August
1

Two Nutritional Boogy Men to Watch Out For

Let’s look at a common thing found in hydration drinks – high fructose corn syrup . I read a great article a few years ago that everyone should check out regarding this prevalent carb source (I’ll link to it below). In a nutshell, just like trans fatty acids when man tries to introduce an unnatural food source into the food supply, hormonal havoc usually ensues.

It is also pretty ironic that high fructose corn syrup and grain fed beef became so prevalent around the same time that the obesity rate and chronic disease rate began to skyrocket.

This stuff is very prevalent in our food supply and despite the large amount of money spent by the food lobby trying to convince us that it is alright for us to ingest, it seems to do some bad things to our metabolism. It is very readily stored as fat compared to other carb sources, it actually can damage DNA and collagen and it is especially problematic for the 10-30% of the population that is already insulin resistant. All in all, I’ve made it a point to avoid the stuff.

Click here to read the original article on the effects of corn syrup.

The second thing I want to bring up is beef. Now, I love beef and I think that it is pretty obvious that we were meant to eat meat (we have canine teeth for a reason). The problem is, though, that the beef we eat to day is not the beef your grandparents ate. Few people realize it but grass fed vs. grain fed beef makes a HUGE impact on the nutritional profile of the end product.

Grass fed beef actually has the same fatty acid profile as salmon. That’s right, eating a burger made from grass fed beef is a lot like eating a piece of one the most healthy fish in the world. Grain fed beef, on the other hand, has a very messed up fatty acid profile. In fact, most of the health risks associated with red meat are not from red meat, per say, but from the screwed up fatty acid profiles brought on by mass produced grain fed beef.

Here is a great blog post from Mike Boyle on this for those of you that want to read some more on it. Click here to read the article on Grass vs. Grain Fed Beef.

It is also pretty ironic that high fructose corn syrup and grain fed beef became so prevalent around the same time that the obesity rate and chronic disease rate began to skyrocket. Big food is a lot like big tobacco was – lots of money being thrown out there to combat the mounting evidence that their products are actually killing people.

Anyways, hope this gives some of you some food for thought, so to speak. What you eat really does matter on more than one level. Spend a bit more on the food you eat and you’ll be much healthier for it in the long run.

-James Wilson-

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  1. Richard Chamley says:

    Hi James, don’t know if you’ve had similar documentaries in the US but the BBC over here made a series of very interesting programmes about the risks of ‘low fat’ diets, high fructose corn syrup and the like and the reasons they’ve become so prevalent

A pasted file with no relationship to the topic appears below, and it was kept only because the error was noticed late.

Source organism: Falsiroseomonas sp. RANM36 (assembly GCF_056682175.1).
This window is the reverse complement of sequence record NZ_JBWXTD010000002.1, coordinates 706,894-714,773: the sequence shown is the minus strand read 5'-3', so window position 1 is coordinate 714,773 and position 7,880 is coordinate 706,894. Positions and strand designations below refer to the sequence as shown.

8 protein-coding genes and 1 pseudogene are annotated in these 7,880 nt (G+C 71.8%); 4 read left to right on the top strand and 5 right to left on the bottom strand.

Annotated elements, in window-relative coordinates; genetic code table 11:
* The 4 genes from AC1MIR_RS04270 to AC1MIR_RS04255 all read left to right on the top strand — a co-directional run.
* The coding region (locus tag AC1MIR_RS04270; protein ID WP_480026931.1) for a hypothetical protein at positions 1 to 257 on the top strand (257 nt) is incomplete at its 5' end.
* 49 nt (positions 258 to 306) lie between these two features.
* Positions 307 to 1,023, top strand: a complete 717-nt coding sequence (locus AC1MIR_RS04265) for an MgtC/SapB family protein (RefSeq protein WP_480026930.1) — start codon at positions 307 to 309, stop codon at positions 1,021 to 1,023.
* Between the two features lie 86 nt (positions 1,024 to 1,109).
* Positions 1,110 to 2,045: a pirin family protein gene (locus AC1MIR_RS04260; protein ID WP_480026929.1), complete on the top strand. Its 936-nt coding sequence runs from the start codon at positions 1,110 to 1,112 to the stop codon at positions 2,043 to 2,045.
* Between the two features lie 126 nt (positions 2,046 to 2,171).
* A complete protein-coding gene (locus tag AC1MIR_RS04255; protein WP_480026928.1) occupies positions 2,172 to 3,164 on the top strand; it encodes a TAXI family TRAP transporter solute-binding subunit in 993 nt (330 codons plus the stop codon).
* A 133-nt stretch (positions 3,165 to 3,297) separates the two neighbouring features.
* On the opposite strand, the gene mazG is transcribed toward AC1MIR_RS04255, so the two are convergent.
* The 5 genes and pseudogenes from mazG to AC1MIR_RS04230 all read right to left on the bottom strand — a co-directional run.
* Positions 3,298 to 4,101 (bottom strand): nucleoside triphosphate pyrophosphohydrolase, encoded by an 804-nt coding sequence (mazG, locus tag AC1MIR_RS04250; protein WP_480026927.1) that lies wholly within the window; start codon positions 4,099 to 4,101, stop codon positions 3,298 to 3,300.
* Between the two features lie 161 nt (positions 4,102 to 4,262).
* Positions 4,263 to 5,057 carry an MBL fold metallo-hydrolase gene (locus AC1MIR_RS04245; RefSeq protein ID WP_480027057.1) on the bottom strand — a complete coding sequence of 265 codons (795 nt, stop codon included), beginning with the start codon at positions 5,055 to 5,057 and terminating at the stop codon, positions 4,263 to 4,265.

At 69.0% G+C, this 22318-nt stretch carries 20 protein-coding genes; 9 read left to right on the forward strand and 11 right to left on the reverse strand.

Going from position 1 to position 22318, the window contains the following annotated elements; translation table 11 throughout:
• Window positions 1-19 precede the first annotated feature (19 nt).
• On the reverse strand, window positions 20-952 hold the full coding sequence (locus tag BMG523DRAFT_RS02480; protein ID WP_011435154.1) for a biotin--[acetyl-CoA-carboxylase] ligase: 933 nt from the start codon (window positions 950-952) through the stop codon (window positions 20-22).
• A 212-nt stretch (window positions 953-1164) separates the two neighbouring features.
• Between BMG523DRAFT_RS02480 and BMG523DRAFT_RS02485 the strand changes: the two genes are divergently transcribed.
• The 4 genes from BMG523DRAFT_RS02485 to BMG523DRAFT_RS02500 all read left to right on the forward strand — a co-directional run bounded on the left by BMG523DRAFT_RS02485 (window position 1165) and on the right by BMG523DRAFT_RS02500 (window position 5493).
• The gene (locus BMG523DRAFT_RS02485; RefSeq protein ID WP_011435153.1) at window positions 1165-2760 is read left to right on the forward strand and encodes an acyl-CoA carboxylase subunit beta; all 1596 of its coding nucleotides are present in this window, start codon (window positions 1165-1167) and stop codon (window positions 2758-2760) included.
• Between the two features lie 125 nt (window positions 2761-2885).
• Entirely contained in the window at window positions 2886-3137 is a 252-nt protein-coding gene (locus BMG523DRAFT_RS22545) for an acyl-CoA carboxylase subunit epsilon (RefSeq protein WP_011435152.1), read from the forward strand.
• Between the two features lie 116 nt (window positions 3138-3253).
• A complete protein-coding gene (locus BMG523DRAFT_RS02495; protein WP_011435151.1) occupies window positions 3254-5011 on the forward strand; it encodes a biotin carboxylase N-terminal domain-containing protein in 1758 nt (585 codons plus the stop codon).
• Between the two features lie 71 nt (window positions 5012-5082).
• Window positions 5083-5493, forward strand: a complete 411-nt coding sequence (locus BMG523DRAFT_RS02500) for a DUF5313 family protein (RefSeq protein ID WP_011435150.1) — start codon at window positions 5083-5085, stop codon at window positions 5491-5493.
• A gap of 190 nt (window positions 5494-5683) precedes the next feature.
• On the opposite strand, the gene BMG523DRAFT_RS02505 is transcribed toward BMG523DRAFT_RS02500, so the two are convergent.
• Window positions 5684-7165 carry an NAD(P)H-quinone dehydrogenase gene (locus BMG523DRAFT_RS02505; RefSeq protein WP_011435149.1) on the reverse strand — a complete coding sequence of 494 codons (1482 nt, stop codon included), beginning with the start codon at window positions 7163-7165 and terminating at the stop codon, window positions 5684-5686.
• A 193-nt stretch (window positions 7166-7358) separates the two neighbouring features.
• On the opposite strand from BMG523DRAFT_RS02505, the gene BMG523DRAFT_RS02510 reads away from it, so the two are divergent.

http://www.youtube.com/watch?v=iE-H__aIEFE

    Reply • August 1 at 11:58 am
  2. Constantine says:

    For the first time in my life, I have seen a person from the cycling industry talking openly about the rubbish we eat every day, well done James!!

    Reply • August 1 at 1:56 pm
  3. Heith says:

    “Wheat Belly” by: William Davis is a great read and I believe wheat should be added to this list. Wheat is another product that changed in the early 80′s to a hybrid,genetically modified product that is not the same as what our grandparents ate.

    Honestly that book has done more for my cycling than any other one thing.
    Quick story
    I’ve always wondered why no matter how much spinach, red meat, and b-complex vitamins I took, why I couldn’t get my o2 saturation above 95% in the mornings when I take my HR. I also wondered, how, no matter how much exercise I did, while eating very good for the most part. Why I couldn’t get to sub 13%BF.
    I read the book, cut out wheat and a few other grains. Within 2 weeks I dropped 7 pounds. I don’t believe it was fat but mostly retained water from inflammation along with fat. My O2 saturation slowly climbed to 99% over a 3 week period.

    Reply • August 1 at 2:26 pm
    • bikejames bikejames says:

      The grain based diet is another thing to look out for. Some people have an allergic reaction to the stuff – particularly gluten – and getting away from refined carbs can make a dramatic physical impact. I’d assume you were one of those people given you reaction to cutting them out.

      The book The Omnivores Dilemma is a fascinating and scary look at the food policies in this country have been developed based on political wrangling and government subsidies of certain foods (namely corn) and not on what is healthy.

      Reply • August 2 at 10:46 am
  4. HundredDollar says:

    No Gatorade product that I know of contains HFCS. Only dextrose, or in the case of G2, sucrose (regular table sugar).

    Reply • August 1 at 3:44 pm
    • bikejames bikejames says:

      Noted, I changed my reference to it. To be honest this is a reprint of an article from a few years back and since I got into the habit of not drinking Gatorade because of the HFCS I never noticed they changed.

      Reply • August 2 at 10:46 am
      • HundredDollar says:

        I wonder when they changed this. I didn’t know they once had that as an ingredient.

        Reply • August 3 at 2:04 pm